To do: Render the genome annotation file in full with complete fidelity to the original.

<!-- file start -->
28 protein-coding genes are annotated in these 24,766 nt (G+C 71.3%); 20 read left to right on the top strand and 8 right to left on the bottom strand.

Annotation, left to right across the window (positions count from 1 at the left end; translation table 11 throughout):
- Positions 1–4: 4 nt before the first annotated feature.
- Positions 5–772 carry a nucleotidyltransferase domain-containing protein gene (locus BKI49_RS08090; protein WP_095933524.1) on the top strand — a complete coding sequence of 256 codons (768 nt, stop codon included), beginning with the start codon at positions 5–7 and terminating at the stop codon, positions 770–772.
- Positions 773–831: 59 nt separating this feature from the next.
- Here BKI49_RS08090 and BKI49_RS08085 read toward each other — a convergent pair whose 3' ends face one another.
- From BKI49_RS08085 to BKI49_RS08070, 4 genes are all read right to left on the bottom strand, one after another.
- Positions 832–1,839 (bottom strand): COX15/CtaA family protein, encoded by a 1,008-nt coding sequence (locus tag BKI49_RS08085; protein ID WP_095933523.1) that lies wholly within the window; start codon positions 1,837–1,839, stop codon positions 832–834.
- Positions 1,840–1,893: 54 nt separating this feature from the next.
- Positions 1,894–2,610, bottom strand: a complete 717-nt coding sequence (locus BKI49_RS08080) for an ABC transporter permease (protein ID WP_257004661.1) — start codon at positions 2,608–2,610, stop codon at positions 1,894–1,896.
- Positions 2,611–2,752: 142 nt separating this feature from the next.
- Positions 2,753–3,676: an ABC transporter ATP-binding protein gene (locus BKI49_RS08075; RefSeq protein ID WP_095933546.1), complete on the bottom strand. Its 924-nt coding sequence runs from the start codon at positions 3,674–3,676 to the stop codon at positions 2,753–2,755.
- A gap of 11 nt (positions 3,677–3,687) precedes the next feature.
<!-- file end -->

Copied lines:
28 protein-coding genes are annotated in these 24,766 nt (G+C 71.3%); 20 read left to right on the top strand and 8 right to left on the bottom strand.

Annotation, left to right across the window (positions count from 1 at the left end; translation table 11 throughout):
- Positions 1–4: 4 nt before the first annotated feature.
- Positions 5–772 carry a nucleotidyltransferase domain-containing protein gene (locus BKI49_RS08090; protein WP_095933524.1) on the top strand — a complete coding sequence of 256 codons (768 nt, stop codon included), beginning with the start codon at positions 5–7 and terminating at the stop codon, positions 770–772.
- Positions 773–831: 59 nt separating this feature from the next.
- Here BKI49_RS08090 and BKI49_RS08085 read toward each other — a convergent pair whose 3' ends face one another.
- From BKI49_RS08085 to BKI49_RS08070, 4 genes are all read right to left on the bottom strand, one after another.
- Positions 832–1,839 (bottom strand): COX15/CtaA family protein, encoded by a 1,008-nt coding sequence (locus tag BKI49_RS08085; protein ID WP_095933523.1) that lies wholly within the window; start codon positions 1,837–1,839, stop codon positions 832–834.
- Positions 1,840–1,893: 54 nt separating this feature from the next.
- Positions 1,894–2,610, bottom strand: a complete 717-nt coding sequence (locus BKI49_RS08080) for an ABC transporter permease (protein ID WP_257004661.1) — start codon at positions 2,608–2,610, stop codon at positions 1,894–1,896.
- Positions 2,611–2,752: 142 nt separating this feature from the next.
- Positions 2,753–3,676: an ABC transporter ATP-binding protein gene (locus BKI49_RS08075; RefSeq protein ID WP_095933546.1), complete on the bottom strand. Its 924-nt coding sequence runs from the start codon at positions 3,674–3,676 to the stop codon at positions 2,753–2,755.
- A gap of 11 nt (positions 3,677–3,687) precedes the next feature.